Immunology in the Clinic Review Series; focus on allergies: immunotherapy for food allergy.

Published

Journal Article (Review)

There is no approved therapy for food allergy. The current standard of care is elimination of the triggering food from the diet and accessibility to epinephrine. Immunotherapy is a promising treatment approach. While desensitization to most foods seems feasible, it remains unclear if a permanent state of tolerance is achievable. The research team at Duke is pioneering immunotherapy for food allergies. Work here has evolved over time from small open-label pilot studies to larger randomized designs. Our data show that immunological changes associated with immunotherapy include reduction in mast cell reactivity, decreased basophil responses, decreased specific-immunoglobulin (Ig)E, increased IgG4 and induction of regulatory T cells. Immunotherapy has generated much excitement in the food allergy community; however, further studies are needed before it is ready for clinical use.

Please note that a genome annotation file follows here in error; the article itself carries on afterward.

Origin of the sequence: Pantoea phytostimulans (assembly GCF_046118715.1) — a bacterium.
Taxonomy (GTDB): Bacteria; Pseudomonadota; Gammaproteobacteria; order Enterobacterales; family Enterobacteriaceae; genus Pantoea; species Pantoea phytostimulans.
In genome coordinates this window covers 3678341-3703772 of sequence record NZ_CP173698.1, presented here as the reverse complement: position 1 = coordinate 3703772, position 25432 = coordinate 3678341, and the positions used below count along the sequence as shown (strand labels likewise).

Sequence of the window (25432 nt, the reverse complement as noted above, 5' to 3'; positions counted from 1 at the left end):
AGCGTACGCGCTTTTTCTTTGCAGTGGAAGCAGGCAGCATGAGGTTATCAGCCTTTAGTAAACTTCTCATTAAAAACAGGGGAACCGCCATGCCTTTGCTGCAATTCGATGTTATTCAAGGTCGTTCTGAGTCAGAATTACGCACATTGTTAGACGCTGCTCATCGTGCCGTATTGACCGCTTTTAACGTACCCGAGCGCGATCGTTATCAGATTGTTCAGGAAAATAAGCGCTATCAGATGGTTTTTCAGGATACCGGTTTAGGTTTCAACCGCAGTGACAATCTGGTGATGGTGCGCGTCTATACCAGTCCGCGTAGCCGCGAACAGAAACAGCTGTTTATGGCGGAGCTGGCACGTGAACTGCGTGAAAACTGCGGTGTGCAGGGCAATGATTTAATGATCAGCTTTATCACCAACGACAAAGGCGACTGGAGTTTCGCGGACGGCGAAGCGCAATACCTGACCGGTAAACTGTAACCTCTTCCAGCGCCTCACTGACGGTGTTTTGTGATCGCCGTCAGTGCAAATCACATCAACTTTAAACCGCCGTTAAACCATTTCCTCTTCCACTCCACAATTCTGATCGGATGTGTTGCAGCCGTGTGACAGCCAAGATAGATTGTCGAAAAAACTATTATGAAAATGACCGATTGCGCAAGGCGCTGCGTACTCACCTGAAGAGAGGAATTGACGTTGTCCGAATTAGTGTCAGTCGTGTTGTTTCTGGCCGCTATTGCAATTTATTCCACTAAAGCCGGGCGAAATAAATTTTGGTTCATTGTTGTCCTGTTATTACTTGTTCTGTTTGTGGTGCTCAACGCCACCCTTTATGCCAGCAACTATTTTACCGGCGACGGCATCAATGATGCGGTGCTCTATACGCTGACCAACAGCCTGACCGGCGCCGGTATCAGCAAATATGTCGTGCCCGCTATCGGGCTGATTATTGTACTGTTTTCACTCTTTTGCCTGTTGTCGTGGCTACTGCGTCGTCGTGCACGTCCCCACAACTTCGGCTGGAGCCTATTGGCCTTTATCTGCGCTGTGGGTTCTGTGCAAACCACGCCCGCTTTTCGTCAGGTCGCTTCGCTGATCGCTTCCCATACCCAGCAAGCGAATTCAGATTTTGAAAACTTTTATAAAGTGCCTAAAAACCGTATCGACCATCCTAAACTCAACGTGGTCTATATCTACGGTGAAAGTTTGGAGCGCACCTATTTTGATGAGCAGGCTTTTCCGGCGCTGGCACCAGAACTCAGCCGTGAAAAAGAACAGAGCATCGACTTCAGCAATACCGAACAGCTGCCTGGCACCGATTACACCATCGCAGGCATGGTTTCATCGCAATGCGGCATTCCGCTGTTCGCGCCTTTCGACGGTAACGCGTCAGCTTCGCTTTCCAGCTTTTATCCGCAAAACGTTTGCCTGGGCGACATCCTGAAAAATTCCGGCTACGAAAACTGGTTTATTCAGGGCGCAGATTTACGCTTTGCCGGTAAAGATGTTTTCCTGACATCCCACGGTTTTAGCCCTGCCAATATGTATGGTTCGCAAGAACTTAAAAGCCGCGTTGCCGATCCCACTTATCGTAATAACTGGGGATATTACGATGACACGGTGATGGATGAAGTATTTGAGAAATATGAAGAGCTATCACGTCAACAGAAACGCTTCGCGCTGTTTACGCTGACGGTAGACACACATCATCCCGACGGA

Full Text

Duke Authors

Cited Authors

  • Mousallem, T; Burks, AW

Published Date

  • January 2012

Published In

Volume / Issue

  • 167 / 1

Start / End Page

  • 26 - 31

PubMed ID

  • 22132881

Pubmed Central ID

  • 22132881

Electronic International Standard Serial Number (EISSN)

  • 1365-2249

Digital Object Identifier (DOI)

  • 10.1111/j.1365-2249.2011.04499.x

Language

  • eng

Conference Location

  • England